MD: One of the answers is that many of these clever men believed they were thinking critically about the flaws in their government and trying to correct them. The problem is that they ran into other clever men who had come to the opposite conclusion about what needed to be corrected. At the beginning of the book, the Gracchi are breaking all kinds of rules of normal behavior, but they believed it was for the greater good — the Republic needed popular reform so it could survive in the future. Then at the end of the book, Sulla wages a civil war and gets himself declared dictator for life — but no less than the Gracchi, he did all that because he believed he needed to save Rome from the populists. The Gracchan program and Sulla program were diametrically opposed, but both were pursued by men who believed they were saving the Republic. That’s what justified all their actions.

TC: The anger and breakdown of the norms of the Republic didn’t necessarily have to lead Rome to such an ignoble end: civil wars capped by a transformation into an empire whose rulers were — aside from the rare Trajan or Aurelius or Constantine — often either reckless, stupid, criminal, or merely insane. The people of the Late Republic were angry from real injustices they suffered every day of their lives — injustices of economic inequality and unequal representation — that have more equitable solutions than monarchy. Why couldn’t Rome find them?

MD: Partly it was a problem of political incentives. Roman politics involved accruing personal power and prestige by delivering The Goods. Whether it was an extravagant festival, a new road, an aqueduct, or a temple — you wanted your name to be associated with some great public project. The idea was to enhance yourself by enhancing Rome. But there was a countervailing incentive for your rivals to prevent you from accruing that power and prestige. To prevent you from delivering The Goods. And when it came to really big popular issues like land redistribution or citizenship for the non-Roman Italians, no one wanted anyone else to get credit. So as leaders tried to carry out necessary reforms, their rivals set out to block them. Whether the reform was good or bad was practically beside the point — it was about whose name was on the bill and who would get credit for delivering The Goods. These endless rounds of mutual opposition prevented necessary reform from happening, social pressure continued to build, and eventually it exploded.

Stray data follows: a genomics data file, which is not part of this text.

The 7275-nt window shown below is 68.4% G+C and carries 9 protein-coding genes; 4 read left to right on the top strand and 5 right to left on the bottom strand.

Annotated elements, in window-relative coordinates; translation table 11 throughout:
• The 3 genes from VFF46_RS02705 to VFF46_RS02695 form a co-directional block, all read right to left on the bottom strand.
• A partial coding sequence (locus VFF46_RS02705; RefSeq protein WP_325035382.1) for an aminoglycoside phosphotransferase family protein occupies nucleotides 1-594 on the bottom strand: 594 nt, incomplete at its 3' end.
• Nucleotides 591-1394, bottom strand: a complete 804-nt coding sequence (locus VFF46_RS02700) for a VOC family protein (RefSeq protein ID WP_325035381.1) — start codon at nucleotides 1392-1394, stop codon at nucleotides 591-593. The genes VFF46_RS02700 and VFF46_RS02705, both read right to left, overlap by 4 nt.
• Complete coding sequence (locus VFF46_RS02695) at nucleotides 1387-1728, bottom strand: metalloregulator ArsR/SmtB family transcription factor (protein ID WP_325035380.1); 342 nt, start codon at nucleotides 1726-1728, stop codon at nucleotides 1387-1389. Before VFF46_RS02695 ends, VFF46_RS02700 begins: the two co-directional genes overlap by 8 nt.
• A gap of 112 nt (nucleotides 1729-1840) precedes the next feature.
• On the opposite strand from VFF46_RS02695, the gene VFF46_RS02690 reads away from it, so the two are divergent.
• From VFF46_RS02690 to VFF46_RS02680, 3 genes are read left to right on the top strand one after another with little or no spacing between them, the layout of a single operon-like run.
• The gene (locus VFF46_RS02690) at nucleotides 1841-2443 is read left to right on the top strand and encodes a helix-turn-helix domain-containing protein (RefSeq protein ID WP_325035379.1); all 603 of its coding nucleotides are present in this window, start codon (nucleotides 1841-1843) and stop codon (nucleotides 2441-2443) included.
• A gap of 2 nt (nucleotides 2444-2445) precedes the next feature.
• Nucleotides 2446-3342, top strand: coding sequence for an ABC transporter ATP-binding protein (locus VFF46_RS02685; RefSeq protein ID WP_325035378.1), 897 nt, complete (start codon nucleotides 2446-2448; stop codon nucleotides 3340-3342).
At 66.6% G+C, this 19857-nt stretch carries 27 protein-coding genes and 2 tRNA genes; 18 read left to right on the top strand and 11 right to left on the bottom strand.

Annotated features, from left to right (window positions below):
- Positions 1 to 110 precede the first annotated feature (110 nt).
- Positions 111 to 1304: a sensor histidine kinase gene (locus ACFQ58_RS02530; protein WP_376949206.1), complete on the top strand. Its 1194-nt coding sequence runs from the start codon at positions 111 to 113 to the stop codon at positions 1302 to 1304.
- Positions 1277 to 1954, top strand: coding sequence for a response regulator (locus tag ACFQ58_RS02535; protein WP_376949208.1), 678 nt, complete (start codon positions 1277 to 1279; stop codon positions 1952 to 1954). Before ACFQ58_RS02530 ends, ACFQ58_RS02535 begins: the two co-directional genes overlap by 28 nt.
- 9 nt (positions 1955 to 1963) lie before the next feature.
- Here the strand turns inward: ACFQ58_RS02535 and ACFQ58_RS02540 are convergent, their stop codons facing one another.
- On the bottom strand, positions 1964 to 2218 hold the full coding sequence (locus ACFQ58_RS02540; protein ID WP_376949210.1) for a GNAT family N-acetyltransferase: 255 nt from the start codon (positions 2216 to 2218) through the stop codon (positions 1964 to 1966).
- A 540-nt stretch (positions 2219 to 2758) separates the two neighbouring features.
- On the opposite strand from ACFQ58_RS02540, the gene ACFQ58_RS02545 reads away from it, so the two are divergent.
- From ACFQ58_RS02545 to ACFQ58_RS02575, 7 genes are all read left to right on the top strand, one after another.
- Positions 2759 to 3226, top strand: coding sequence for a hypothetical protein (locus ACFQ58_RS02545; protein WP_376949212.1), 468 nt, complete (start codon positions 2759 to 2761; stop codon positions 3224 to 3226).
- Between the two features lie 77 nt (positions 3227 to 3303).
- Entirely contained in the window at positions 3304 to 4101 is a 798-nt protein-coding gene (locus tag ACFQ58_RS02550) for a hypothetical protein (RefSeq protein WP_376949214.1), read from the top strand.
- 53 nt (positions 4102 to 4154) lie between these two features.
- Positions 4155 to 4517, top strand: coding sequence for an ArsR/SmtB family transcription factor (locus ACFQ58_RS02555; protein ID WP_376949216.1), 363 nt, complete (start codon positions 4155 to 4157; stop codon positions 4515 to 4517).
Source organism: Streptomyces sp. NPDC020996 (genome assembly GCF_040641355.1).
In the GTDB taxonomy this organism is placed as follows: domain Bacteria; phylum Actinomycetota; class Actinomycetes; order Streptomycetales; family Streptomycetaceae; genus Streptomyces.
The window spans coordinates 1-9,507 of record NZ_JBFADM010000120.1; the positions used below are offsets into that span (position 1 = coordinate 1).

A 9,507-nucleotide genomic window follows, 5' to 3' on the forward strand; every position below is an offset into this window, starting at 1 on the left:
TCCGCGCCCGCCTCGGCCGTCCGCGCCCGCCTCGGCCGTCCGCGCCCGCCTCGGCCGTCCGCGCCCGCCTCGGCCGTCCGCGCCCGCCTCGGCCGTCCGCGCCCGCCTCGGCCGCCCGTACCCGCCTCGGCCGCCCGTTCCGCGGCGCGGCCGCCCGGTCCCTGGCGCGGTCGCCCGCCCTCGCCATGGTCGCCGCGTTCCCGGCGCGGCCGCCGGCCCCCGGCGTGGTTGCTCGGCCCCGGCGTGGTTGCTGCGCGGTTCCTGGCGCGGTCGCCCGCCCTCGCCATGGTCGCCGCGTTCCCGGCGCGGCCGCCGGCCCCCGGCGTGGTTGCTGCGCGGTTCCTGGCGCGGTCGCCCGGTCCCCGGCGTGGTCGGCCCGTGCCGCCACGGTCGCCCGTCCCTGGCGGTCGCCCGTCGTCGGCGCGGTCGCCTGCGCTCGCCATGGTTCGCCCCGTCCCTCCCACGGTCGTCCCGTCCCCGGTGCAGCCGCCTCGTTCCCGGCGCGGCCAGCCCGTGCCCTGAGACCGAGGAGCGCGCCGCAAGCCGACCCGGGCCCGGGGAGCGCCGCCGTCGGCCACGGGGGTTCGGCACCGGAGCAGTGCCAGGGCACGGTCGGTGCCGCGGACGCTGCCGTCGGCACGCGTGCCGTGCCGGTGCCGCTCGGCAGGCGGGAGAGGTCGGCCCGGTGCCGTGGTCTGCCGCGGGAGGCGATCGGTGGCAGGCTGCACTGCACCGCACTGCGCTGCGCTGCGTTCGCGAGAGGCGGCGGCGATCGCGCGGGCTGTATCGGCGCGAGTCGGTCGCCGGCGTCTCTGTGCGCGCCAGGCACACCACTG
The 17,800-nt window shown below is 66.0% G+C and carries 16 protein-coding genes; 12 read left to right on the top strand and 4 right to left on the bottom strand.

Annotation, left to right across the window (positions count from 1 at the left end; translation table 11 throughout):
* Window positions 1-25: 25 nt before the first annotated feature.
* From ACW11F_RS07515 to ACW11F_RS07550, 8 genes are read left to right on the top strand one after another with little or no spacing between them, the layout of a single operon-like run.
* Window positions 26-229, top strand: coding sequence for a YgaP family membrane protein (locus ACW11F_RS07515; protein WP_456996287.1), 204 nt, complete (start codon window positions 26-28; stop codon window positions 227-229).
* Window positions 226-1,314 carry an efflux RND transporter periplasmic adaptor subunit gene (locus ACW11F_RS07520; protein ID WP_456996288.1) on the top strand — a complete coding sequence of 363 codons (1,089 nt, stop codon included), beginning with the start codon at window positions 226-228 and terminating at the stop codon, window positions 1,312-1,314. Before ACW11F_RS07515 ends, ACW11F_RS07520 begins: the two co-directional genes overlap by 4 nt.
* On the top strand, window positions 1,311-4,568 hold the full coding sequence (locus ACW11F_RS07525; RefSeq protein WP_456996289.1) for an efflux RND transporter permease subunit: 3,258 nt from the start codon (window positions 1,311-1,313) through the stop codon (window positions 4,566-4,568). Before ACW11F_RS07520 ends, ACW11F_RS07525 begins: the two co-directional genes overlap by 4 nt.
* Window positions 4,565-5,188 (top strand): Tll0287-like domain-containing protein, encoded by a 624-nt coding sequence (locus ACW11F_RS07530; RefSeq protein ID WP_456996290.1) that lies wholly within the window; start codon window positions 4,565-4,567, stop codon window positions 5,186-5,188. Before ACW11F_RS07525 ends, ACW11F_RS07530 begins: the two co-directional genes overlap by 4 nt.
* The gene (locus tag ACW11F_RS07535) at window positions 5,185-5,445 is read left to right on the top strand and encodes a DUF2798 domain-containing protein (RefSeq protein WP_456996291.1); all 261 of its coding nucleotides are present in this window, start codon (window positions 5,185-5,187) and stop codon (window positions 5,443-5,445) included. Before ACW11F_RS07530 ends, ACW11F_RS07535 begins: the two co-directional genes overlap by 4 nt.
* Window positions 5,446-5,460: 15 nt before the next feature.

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Duncan’s event is part of a series Parnassus is calling TBH — or Truth. Books. History. See more on that below.

TC: Who’s your favorite writer of antiquity?

MD: Livy and Polybius have long been personal favorites. Livy for his storytelling. Polybius because he operated under something resembling modern rules of historical methodology — he studied primary sources, interviewed eyewitnesses, traveled to the places he was writing about, read other historians, and thought critically about their work. A lot of ancient historians aren’t particularly interested in accuracy. Polybius is at least trying to get it right. I also really like Sallust, for the same reason I enjoy reading Tom Paine. It’s fun to read people who write for the jugular.

TC: Your next book is on the Marquis de Lafayette, and you’re living in Paris while you work on it. With the way things in the U.S. are right now, are you tempted to stay long-term?

MD: Heh heh. Peut-être. Peut-être.

TC: What have you been reading lately? Any recommendations?

MD: There’s a great book on Roman history that just came out in paperback called The Storm Before the Storm: The Beginning of the End of the Roman Republic by Mike Duncan. But seriously. If you’re into Roman history I can’t recommend reading the ancient sources enough: Plutarch, Appian, Livy, Polybius, Tacitus, Suetonius, Cassius Dio, even Julius Caesar himself. There are Penguin Classic translations of all of them and they are marvelous.

TC: We always ask: Favorite thing about bookstores?

MD: The endless possibilities.

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A Conversation with Mike Duncan
Author of The Storm Before the Storm
Wednesday, October 17, 2018
6:30 p.m. at Parnassus Books
Open to the public and free to attend! Details here.

Note: At Parnassus, we believe history matters — so we’re excited to host events that illuminate our present and future using fascinating stories from the past. Duncan’s visit is part of a new, recurring event series we’ll be having called TBH — or, Truth. Books. History. Check out the others this fall, too: Nathaniel Philbrick on October 22 and Michael Beschloss on November 19. (Doris Kearns Goodwin has sold out.) More to come in future seasons!